Requires all dioceses to report basic data concerning each active congregation to the Executive Committee, to ensure that all are included in the annual Parochial Report process. This amendment was proposed at GC06, but no action was taken. SCCC recommends adoption.

A055 Amend Canon I.12
Allows members of Standing Committees to sign documents in counterparts, in accord with legal custom. SCCC recommends adoption.

A056 Canon III,11.4(a)
Clerical correction to the Canon passed by GC06 as part of the Title III rewrite, requiring that the Standing Committee send a certificate attesting to a newly-elected bishop’s medical, psychological and psychiatric fitness as part of the consent process. The requirement of a certificate had been originally intended, but overlooked. SCCC recommends adoption.

A057 Amend Canon III.11
Constitution Article II, Section 8 provides that a bishop may become bishop of another Diocese under certain conditions. This amendment provides canonical basis for consent to such election. This amendment also changes the formal wording of consents to Episcopal elections, by providing for consent via telecommunication, and also by adding language that the Standing Committee or House of Deputies actually consents to the election, rather than merely finding no impediment. SCCC recommends adoption.

A058 Amend Canons IV.6, IV.14, IV.15 and Title IV Appendix
If the revised Title IV is not adopted, this amendment would conform the above canons to the Constitutional changes made at GC03. No action was taken on this amendment by GC06, but the canons still require this housekeeping measure. SCCC recommends adoption.

A059 Amend Rules of Order for the House of Deputies
Provides that no resolution proposing a Constitutional or canonical change may be considered for the first time on the last legislative day. The House of Bishops adopted this rule at GC06, but time ran out for its consideration in the House of Deputies. SCCC recommends adoption.

A060 Regarding Canon I.1.5
Tasks the Standing Commission on Structure of the Church with evaluating the creation of a Registrar of the House of Bishops, to maintain the documents connected with the ordination and consecration of bishops, and to report its findings back to GC12. SCCC recommends adoption.

Just click on the title of this blog entry to be linked to the Blue Book page. There you may link to a complete copy of this report.

Friday, June 5, 2009

Listening Sessions

Everyone in the diocese has been invited to attend our listening sessions. We want to hear from you - -what you think, what you feel, and what you believe about the church. Our ministry is to take into consideration what you have to say.

The listening sessions will be our opportunity to share some information with you and then to hear what you have to say.

This is also an opportunity for you to meet many of us. That is important so that you have a better idea regarding the deputation, what we think and how we operate.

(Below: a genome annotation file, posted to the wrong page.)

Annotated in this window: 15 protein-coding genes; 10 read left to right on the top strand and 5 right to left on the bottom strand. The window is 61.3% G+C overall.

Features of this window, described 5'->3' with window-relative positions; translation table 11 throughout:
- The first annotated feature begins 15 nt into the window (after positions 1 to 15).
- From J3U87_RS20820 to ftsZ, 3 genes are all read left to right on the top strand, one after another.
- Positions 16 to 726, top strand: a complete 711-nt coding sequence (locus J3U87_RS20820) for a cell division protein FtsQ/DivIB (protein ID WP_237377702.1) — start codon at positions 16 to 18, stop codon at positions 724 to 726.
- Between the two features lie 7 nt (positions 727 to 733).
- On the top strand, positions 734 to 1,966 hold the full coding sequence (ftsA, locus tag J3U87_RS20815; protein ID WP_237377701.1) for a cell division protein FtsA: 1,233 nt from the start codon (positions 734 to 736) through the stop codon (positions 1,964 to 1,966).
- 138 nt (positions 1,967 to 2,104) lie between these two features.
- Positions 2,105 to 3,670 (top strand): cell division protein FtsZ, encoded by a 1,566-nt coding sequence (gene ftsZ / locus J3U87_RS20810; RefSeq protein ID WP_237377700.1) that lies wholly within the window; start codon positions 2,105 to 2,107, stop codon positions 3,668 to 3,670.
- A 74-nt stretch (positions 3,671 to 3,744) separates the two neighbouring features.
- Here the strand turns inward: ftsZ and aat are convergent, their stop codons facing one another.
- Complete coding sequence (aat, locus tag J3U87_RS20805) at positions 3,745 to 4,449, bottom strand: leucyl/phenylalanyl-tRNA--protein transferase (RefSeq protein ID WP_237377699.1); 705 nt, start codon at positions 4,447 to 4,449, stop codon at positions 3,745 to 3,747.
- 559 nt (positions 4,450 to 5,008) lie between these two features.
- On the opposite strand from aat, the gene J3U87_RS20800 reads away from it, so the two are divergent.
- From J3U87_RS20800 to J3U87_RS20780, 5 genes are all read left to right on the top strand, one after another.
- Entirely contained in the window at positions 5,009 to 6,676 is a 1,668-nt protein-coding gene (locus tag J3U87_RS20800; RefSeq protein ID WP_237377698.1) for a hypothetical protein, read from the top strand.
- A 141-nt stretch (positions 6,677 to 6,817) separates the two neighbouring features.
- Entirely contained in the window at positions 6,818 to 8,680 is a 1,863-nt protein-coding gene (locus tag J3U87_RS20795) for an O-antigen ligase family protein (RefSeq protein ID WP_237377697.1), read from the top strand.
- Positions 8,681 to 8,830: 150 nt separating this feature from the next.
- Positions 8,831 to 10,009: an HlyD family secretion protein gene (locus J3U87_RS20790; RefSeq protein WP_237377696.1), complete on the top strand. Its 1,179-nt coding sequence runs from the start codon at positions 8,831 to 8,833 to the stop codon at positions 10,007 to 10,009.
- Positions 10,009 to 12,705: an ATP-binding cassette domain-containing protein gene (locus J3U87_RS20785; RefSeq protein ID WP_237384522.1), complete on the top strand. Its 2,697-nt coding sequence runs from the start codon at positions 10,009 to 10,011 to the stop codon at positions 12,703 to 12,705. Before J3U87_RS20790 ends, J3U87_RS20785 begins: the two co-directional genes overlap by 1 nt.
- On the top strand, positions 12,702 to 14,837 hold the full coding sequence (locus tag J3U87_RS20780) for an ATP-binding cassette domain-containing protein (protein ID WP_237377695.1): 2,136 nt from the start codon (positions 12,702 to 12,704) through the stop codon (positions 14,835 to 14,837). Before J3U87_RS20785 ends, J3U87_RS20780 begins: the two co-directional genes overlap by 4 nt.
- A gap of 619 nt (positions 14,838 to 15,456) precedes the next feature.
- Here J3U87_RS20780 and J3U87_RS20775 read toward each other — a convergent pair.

We look forward to seeing you.

Saturday: June 6 9:30 - 11 a.m.
St. Peter's, Ladue

Saturday: June 13 10 - 11:30 a.m.
All Saints, Farmington

Saturday: June 13 10:30 - Noon
Hope, Columbia

To read the contents of the Blue Book -- the text of resolutions and reports between conventions -- just click on this blog's title.

Wednesday, June 3, 2009

Jubilee Advisory Committee

Blue Book pg. 674

The 67th GC mandated to affirm a ministry of joint discipleship in Christ with poor and oppressed people, wherever they are found, to meet basic human needs and to build a just society. This is at the heart of the mission of the Church.

During the 2006-2009 triennium Jubilee Ministry has continued to support a vibrant network of over 600 Jubilee Centers and 75 Diocesan Jubilee Officers in two areas including Outreach Programs (daycare, food & clothing, AIDS, immigration prison, homelessness, civil/human rights, etc.) and Empowerment Ministries (adult education, job training, Credit Unions, parenting and computer classes, etc.). Orientation training was provided annually for new and reaffirmed Jubilee Center directors and new Diocesan Jubilee Officers. Grant awards totaling $100,000 per year were provided to strengthen and reinforce these programs.

Resolution DO12: Summer Camp for Children of Persons in Prison. Eight camps were funded in the amount of $14,500 for 2007, 19 camps in the amount of $18,690 for 2008, similar support is expected for 2009.

2008 Presiding Bishop's Summit on Domestic Poverty identified 11 essentials to justice: affordable food, employment, affordable childcare, education, health-care, a healthy environment, housing, economic opportunity, just immigration policy, cultural affirmation, and equal protection under the law.

The advisory committee is challenging Executive Council to work towards alleviating domestic poverty in the poorest counties of the U.S. with emphasis on issues affecting American Indians and Alaskan Natives.

RESOLUTION A154: Reaffirms Jubilee Ministry Grants as a line item at the level of $100,000 during the 2010-2012 triennium.

RESOLUTION A155: To establish programs for the alleviation of Domestic Poverty; calls for new and innovative strategies to address these issues; special focus on Native Peoples living on reservations as many of the poorest counties in the U.S.; a program of advocacy to federal state and local governments be developed by the Church Center at a funding level of $400,000 yearly.